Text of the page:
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Is Moose the best for Perl object-oriented programming?

 
 
Tim McDaniel
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      01-02-2009
I foolishly agreed to give a talk at the Austin Perl user's group on
object-oriented programming in Perl. Originally, I was supposed to
talk about inside-out classes, but I decided to look at what
object-oriented modules are available, in case there was something
great and new, or in case Perl 5.10 had something spiffy.

When I started Googling, I hit Web pages that stated that Moose is the
best thing since sliced beer. The examples that I've seen did look
spiffy, making it look as easy as R?by.

In case other people have already researched this, I'd like to put out
a request for reviews: is Moose the greatest object-oriented
programming module for Perl, or at least equivalent to the greatest
out there?

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Tim McDaniel,
fearing <http://www.acronymfinder.com/Do-Your-Own-Homework-(DYOH).html>
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Ted Zlatanov
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      01-02-2009
On Fri, 2 Jan 2009 18:16:20 +0000 (UTC) (E-Mail Removed) (Tim McDaniel) wrote:

TM> When I started Googling, I hit Web pages that stated that Moose is the
TM> best thing since sliced beer. The examples that I've seen did look
TM> spiffy, making it look as easy as R?by.

TM> In case other people have already researched this, I'd like to put out
TM> a request for reviews: is Moose the greatest object-oriented
TM> programming module for Perl, or at least equivalent to the greatest
TM> out there?

You should look at performance numbers. For me, Moose took between 20%
and 50% more time than regular Perl OO to do the same work. This is
fine in some situations and terrible in others.

I'm not making a feature comparison, just timing simple get/put field
accessors. I understand all the ways in which Moose is wonderful but
they may not be relevant if you need speed.

Ted
 
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Tim McDaniel
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      01-02-2009
In article <(E-Mail Removed)>,
Ted Zlatanov <(E-Mail Removed)> wrote:
>You should look at performance numbers. For me, Moose took between 20%
>and 50% more time than regular Perl OO to do the same work. This is
>fine in some situations and terrible in others.
>
>I'm not making a feature comparison, just timing simple get/put field
>accessors. I understand all the ways in which Moose is wonderful but
>they may not be relevant if you need speed.


Thank you for the comments.

To expand on "fine in some situations": one has to be careful to test
in the context of the intended application. One major Perl ap I wrote
takes only several minutes to run and is run once per month. Another
runs 90 minutes, but that's dominated by calls to MySQL and Perforce.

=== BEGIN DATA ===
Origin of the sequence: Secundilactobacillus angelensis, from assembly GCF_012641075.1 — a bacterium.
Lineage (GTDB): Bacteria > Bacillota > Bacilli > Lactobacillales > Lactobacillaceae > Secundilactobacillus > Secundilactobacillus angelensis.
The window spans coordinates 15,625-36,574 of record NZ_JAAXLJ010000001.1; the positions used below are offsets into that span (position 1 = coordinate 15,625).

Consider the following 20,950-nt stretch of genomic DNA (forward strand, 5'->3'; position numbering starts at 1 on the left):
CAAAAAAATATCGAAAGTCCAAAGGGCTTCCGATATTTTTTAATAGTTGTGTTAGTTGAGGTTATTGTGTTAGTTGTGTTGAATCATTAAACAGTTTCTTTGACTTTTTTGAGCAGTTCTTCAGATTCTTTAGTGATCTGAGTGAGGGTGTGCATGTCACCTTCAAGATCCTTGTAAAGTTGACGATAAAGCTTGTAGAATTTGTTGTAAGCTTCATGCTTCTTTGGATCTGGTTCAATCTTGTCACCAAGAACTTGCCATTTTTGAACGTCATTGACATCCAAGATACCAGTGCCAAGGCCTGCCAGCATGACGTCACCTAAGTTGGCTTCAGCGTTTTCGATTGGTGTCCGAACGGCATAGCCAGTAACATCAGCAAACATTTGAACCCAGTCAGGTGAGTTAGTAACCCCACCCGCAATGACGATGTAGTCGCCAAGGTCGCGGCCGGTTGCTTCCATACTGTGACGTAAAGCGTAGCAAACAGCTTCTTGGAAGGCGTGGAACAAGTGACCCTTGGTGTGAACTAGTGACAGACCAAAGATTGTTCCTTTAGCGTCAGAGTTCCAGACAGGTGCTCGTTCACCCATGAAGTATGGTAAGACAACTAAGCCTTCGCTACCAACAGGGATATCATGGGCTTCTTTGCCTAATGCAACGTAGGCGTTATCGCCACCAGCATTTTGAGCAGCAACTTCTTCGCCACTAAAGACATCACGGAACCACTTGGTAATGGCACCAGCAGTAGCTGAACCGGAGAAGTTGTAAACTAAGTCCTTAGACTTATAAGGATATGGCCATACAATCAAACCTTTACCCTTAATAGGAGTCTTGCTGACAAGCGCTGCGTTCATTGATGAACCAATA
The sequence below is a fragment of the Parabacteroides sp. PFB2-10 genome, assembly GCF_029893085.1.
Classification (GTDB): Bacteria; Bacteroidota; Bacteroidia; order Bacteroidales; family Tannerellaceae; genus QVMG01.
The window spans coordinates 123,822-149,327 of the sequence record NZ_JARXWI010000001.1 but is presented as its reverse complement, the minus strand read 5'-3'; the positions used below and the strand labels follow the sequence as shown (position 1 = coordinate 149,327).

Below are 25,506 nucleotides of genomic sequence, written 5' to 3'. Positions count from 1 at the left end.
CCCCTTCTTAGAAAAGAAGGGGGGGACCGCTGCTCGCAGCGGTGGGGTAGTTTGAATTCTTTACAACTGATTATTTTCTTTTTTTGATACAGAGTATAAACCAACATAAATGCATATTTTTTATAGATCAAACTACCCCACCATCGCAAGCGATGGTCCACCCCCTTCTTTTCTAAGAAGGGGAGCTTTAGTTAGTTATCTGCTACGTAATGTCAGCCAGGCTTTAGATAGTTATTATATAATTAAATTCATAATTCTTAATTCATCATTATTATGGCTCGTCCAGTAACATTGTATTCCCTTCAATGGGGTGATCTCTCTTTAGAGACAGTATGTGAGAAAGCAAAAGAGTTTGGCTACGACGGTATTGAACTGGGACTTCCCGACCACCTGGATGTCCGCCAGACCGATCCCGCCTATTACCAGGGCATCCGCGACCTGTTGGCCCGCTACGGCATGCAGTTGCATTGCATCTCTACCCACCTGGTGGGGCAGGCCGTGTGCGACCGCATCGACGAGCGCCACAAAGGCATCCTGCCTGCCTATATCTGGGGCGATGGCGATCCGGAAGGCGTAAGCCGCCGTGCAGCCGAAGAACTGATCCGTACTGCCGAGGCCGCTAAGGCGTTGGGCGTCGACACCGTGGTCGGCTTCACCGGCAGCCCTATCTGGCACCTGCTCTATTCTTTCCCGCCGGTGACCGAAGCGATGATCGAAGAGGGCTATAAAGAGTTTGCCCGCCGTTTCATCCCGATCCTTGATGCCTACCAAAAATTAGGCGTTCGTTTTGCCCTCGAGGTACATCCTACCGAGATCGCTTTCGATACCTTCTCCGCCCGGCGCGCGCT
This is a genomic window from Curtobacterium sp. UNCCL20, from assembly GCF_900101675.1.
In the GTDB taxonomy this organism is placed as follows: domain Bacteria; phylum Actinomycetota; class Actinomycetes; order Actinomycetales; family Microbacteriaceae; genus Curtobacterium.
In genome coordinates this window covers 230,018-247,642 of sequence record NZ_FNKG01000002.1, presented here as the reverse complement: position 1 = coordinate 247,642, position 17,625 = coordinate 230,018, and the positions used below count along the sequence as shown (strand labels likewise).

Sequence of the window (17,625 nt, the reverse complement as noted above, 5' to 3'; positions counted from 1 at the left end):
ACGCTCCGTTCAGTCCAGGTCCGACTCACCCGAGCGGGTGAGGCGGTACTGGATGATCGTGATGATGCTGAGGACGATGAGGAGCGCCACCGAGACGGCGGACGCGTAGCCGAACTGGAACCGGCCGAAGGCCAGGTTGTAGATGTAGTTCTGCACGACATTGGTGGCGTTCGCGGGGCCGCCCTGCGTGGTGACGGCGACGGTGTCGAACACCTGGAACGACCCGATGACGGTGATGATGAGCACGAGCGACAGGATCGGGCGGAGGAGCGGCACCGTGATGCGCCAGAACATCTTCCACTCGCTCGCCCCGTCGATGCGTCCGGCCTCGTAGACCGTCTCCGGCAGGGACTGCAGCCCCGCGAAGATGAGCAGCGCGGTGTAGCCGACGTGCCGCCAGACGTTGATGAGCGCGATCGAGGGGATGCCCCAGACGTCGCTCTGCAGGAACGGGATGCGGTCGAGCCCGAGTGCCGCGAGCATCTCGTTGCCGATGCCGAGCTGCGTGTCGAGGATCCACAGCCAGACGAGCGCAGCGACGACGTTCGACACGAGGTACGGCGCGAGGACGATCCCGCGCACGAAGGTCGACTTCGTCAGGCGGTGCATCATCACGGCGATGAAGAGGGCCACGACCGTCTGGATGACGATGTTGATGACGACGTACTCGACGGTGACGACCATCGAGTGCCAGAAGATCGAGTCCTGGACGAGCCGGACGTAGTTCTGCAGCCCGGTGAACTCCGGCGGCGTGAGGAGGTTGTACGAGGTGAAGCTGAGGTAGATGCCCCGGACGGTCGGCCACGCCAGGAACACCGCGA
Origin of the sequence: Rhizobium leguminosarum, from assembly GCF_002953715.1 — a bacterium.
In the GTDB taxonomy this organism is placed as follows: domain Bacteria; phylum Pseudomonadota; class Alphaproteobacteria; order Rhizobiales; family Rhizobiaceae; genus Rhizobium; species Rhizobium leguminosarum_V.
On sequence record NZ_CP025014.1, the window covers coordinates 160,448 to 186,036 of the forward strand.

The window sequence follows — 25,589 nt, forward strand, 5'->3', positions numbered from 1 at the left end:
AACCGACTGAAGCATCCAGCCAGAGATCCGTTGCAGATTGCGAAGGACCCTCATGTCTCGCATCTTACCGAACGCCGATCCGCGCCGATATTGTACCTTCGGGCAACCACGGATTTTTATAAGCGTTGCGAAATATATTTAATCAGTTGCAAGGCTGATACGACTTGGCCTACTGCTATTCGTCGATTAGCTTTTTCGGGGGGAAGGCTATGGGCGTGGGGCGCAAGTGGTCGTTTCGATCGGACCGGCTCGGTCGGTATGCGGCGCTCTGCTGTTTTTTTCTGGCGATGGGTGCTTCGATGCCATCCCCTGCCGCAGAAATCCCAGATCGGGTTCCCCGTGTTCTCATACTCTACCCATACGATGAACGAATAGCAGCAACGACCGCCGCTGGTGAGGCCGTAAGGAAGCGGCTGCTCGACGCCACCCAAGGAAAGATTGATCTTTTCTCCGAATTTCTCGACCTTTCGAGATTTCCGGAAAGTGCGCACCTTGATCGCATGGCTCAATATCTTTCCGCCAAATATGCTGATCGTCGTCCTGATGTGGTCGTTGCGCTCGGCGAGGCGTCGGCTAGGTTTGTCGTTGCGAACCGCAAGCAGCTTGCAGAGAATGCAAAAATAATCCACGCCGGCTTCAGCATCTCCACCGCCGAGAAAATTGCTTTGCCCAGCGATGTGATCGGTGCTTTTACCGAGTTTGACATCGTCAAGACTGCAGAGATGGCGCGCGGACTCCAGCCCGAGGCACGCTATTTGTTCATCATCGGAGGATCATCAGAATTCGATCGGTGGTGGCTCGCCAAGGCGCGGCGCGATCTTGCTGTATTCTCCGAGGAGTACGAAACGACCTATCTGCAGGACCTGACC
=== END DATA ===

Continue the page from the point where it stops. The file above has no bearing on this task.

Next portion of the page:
In general, I've generally found it useful to worry first and most
about correctness, and only then consider performance: tweak or
restructure only to the extent that performance is bad.
"Micro-optimization gets micro-results", and
"if it ain't broke, don't fix it", and all that.

--
Tim McDaniel, (E-Mail Removed)
 
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Uri Guttman
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      01-02-2009
>>>>> "TZ" == Ted Zlatanov <(E-Mail Removed)> writes:

TZ> On Fri, 2 Jan 2009 18:16:20 +0000 (UTC) (E-Mail Removed) (Tim McDaniel) wrote:
TM> When I started Googling, I hit Web pages that stated that Moose is the
TM> best thing since sliced beer. The examples that I've seen did look
TM> spiffy, making it look as easy as R?by.

TM> In case other people have already researched this, I'd like to put out
TM> a request for reviews: is Moose the greatest object-oriented
TM> programming module for Perl, or at least equivalent to the greatest
TM> out there?

TZ> You should look at performance numbers. For me, Moose took between 20%
TZ> and 50% more time than regular Perl OO to do the same work. This is
TZ> fine in some situations and terrible in others.

also note the compile time. i recently compared (on a very slow box)
template::teeny which uses and loads moose vs template::simple which
loads very little. the times for just one run were extremely slow (2-3
seconds) with teeny and a fraction of a second with
template::simple. this won't matter on long running servers but for
one run programs it may make a difference. moose is a large system and
not something you want to always load into small programs.

i am not against moose in general (i even helped optimize it during a
hackathon a couple of years ago at chicago::yapc) but i feel it is
overkill in some situations. i don't like seeing half of cpan installed
when i install a new (and seemingly small) module. dependency on large
amounts of cpan is a set of bugs waiting to happen (and it will!).

uri

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Ted Zlatanov
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      01-02-2009
On Fri, 2 Jan 2009 20:40:04 +0000 (UTC) (E-Mail Removed) (Tim McDaniel) wrote:

TM> In general, I've generally found it useful to worry first and most
TM> about correctness, and only then consider performance: tweak or
TM> restructure only to the extent that performance is bad.
TM> "Micro-optimization gets micro-results", and
TM> "if it ain't broke, don't fix it", and all that.

The problem with Moose is that if you rely on its features, it may be
very painful to worry about performance later. It's an OO framework,
not an algorithm with clear API entry points. In particular, method
attributes (including data type hints) can be hard to replicate if your
code relies on them to enforce data integrity.

Ted
 
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